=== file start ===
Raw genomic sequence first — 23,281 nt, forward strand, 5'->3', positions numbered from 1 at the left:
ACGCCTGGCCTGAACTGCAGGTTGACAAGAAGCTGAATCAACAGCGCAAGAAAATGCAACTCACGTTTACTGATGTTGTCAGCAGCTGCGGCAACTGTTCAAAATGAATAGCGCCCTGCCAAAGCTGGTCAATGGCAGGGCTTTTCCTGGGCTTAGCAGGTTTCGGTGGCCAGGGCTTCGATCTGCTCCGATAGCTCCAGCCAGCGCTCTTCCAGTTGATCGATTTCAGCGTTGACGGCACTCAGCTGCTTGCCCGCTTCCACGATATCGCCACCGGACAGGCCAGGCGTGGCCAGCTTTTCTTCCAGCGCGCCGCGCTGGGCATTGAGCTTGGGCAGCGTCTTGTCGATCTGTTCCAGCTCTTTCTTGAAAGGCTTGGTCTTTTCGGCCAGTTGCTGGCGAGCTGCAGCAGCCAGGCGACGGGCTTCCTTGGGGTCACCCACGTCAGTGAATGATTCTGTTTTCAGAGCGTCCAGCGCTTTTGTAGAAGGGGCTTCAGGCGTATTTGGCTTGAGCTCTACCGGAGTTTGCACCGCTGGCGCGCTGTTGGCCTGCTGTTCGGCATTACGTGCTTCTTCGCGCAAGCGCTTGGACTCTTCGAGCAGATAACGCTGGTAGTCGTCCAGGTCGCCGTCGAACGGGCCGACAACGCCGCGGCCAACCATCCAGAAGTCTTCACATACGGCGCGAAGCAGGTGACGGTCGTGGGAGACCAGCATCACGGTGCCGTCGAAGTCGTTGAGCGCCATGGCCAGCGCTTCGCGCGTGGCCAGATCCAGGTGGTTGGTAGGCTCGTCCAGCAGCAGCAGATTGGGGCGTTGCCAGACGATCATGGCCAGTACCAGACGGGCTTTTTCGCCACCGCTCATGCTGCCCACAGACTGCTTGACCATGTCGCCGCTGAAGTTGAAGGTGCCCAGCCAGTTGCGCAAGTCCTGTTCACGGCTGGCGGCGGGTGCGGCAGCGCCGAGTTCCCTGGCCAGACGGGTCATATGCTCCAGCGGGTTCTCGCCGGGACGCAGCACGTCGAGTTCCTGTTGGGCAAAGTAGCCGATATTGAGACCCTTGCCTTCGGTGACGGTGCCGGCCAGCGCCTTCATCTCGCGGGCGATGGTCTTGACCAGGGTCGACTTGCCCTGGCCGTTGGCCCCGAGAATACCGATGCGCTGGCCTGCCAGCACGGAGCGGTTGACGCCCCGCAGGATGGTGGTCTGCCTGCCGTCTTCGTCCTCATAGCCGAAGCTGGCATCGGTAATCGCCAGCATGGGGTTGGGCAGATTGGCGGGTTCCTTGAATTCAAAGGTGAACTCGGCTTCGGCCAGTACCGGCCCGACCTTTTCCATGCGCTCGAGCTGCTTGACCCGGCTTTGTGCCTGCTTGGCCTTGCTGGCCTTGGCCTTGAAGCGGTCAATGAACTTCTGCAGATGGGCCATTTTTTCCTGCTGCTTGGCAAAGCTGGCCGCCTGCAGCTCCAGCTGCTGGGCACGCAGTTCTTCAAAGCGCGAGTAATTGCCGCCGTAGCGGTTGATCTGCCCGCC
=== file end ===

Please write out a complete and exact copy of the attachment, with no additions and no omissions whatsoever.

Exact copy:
Raw genomic sequence first — 23,281 nt, forward strand, 5'->3', positions numbered from 1 at the left:
ACGCCTGGCCTGAACTGCAGGTTGACAAGAAGCTGAATCAACAGCGCAAGAAAATGCAACTCACGTTTACTGATGTTGTCAGCAGCTGCGGCAACTGTTCAAAATGAATAGCGCCCTGCCAAAGCTGGTCAATGGCAGGGCTTTTCCTGGGCTTAGCAGGTTTCGGTGGCCAGGGCTTCGATCTGCTCCGATAGCTCCAGCCAGCGCTCTTCCAGTTGATCGATTTCAGCGTTGACGGCACTCAGCTGCTTGCCCGCTTCCACGATATCGCCACCGGACAGGCCAGGCGTGGCCAGCTTTTCTTCCAGCGCGCCGCGCTGGGCATTGAGCTTGGGCAGCGTCTTGTCGATCTGTTCCAGCTCTTTCTTGAAAGGCTTGGTCTTTTCGGCCAGTTGCTGGCGAGCTGCAGCAGCCAGGCGACGGGCTTCCTTGGGGTCACCCACGTCAGTGAATGATTCTGTTTTCAGAGCGTCCAGCGCTTTTGTAGAAGGGGCTTCAGGCGTATTTGGCTTGAGCTCTACCGGAGTTTGCACCGCTGGCGCGCTGTTGGCCTGCTGTTCGGCATTACGTGCTTCTTCGCGCAAGCGCTTGGACTCTTCGAGCAGATAACGCTGGTAGTCGTCCAGGTCGCCGTCGAACGGGCCGACAACGCCGCGGCCAACCATCCAGAAGTCTTCACATACGGCGCGAAGCAGGTGACGGTCGTGGGAGACCAGCATCACGGTGCCGTCGAAGTCGTTGAGCGCCATGGCCAGCGCTTCGCGCGTGGCCAGATCCAGGTGGTTGGTAGGCTCGTCCAGCAGCAGCAGATTGGGGCGTTGCCAGACGATCATGGCCAGTACCAGACGGGCTTTTTCGCCACCGCTCATGCTGCCCACAGACTGCTTGACCATGTCGCCGCTGAAGTTGAAGGTGCCCAGCCAGTTGCGCAAGTCCTGTTCACGGCTGGCGGCGGGTGCGGCAGCGCCGAGTTCCCTGGCCAGACGGGTCATATGCTCCAGCGGGTTCTCGCCGGGACGCAGCACGTCGAGTTCCTGTTGGGCAAAGTAGCCGATATTGAGACCCTTGCCTTCGGTGACGGTGCCGGCCAGCGCCTTCATCTCGCGGGCGATGGTCTTGACCAGGGTCGACTTGCCCTGGCCGTTGGCCCCGAGAATACCGATGCGCTGGCCTGCCAGCACGGAGCGGTTGACGCCCCGCAGGATGGTGGTCTGCCTGCCGTCTTCGTCCTCATAGCCGAAGCTGGCATCGGTAATCGCCAGCATGGGGTTGGGCAGATTGGCGGGTTCCTTGAATTCAAAGGTGAACTCGGCTTCGGCCAGTACCGGCCCGACCTTTTCCATGCGCTCGAGCTGCTTGACCCGGCTTTGTGCCTGCTTGGCCTTGCTGGCCTTGGCCTTGAAGCGGTCAATGAACTTCTGCAGATGGGCCATTTTTTCCTGCTGCTTGGCAAAGCTGGCCGCCTGCAGCTCCAGCTGCTGGGCACGCAGTTCTTCAAAGCGCGAGTAATTGCCGCCGTAGCGGTTGATCTGCCCGCC